The effort to make the change, spearheaded by Councilmember Katie Valenzuela, came after months of discussions with the Sacramento Lowrider Commission and other car enthusiasts and community organizations.
The ban on cruising was put in place in 1988 but had not been actively enforced for many years.
“This ordinance is a remnant of other days,” Valenzuela said.
According to the staff report, the City’s anti-cruising language was written too broadly to be equitably applied and was valid only in zones posted with signs.
In addition, the previous language did not give the Sacramento Police Department the tools they require to address dangerous “sideshows.” These car gatherings — featuring activities such as speeding, revving wheels to create tire marks and other reckless driving — violate vehicle codes and threaten public safety.
In making the change to the code, City officials said they recognize sideshows are not related to cruising as practiced by the lowrider community and did not want to restrict the ability of law-abiding residents from using public roads and parking spaces.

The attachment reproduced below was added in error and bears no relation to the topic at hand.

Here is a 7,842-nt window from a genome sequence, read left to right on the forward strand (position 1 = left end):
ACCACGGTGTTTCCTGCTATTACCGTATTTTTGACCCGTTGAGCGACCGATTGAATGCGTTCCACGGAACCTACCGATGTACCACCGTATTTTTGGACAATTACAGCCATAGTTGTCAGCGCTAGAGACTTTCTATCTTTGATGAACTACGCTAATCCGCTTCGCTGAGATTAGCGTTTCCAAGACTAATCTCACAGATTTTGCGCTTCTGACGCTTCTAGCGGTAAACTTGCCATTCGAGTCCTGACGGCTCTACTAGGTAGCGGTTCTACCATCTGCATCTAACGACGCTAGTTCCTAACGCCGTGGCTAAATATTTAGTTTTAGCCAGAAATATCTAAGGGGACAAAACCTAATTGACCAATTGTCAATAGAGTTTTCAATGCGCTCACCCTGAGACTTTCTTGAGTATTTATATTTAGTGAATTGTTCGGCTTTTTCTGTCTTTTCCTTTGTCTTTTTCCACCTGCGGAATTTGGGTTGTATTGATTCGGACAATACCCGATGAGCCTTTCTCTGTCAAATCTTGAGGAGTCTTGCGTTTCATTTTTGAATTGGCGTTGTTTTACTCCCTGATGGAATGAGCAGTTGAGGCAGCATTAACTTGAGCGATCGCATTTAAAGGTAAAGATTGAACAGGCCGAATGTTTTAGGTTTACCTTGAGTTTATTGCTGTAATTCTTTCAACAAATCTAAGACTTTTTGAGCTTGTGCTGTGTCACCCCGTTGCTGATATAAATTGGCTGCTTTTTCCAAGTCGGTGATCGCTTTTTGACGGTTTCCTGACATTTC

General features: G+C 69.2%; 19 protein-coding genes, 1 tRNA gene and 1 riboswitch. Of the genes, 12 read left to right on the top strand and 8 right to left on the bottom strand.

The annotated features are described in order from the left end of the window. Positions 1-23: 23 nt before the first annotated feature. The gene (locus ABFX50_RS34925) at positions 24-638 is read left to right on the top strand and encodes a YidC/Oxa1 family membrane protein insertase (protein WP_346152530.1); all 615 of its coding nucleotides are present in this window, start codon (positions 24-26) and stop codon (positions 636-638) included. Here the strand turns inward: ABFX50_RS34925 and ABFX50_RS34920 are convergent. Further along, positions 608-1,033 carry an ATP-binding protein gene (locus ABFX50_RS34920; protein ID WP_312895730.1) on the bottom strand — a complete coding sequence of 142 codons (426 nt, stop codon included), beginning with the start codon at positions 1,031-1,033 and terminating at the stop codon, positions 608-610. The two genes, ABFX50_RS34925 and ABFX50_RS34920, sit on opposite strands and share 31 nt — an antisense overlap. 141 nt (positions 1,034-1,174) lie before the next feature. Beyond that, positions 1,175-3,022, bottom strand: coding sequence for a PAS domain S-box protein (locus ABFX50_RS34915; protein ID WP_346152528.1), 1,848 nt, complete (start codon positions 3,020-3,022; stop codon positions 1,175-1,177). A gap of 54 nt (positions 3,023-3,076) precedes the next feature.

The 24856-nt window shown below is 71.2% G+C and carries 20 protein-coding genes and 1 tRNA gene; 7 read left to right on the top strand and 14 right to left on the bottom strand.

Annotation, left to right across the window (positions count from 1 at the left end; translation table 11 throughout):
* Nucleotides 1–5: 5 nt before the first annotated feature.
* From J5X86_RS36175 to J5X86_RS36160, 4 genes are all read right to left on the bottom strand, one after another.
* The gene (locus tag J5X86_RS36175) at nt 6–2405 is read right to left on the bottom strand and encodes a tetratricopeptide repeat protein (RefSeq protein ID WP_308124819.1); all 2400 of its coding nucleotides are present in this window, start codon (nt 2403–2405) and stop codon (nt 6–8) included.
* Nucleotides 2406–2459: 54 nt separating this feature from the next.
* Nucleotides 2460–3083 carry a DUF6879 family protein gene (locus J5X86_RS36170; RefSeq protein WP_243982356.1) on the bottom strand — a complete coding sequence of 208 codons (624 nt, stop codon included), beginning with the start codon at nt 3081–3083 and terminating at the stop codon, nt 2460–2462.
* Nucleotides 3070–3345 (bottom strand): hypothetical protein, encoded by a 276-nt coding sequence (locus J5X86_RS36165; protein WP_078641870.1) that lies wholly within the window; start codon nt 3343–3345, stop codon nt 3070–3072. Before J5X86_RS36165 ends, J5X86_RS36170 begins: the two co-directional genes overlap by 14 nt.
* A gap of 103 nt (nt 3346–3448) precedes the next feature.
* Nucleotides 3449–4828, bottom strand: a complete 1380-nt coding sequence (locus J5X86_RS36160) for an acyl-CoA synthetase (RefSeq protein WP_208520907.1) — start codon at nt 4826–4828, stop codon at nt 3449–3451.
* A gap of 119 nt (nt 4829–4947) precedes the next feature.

Following the vote, Mayor Darrell Steinberg congratulated Valenzuela and the Sacramento Lowrider Commission for its work to update the ordinance.
Today we celebrated the contribution of lowriding to our culture and art in @TheCityofSac by unanimously voting to repeal the 1980s ordinance banning cruising. Thank you to @CMKValenzuela and the Sacramento Lowrider Commission for your hard work on this.https://t.co/1dI0dgLun7
— @mayor_Steinberg (@Mayor_Steinberg) June 1, 2022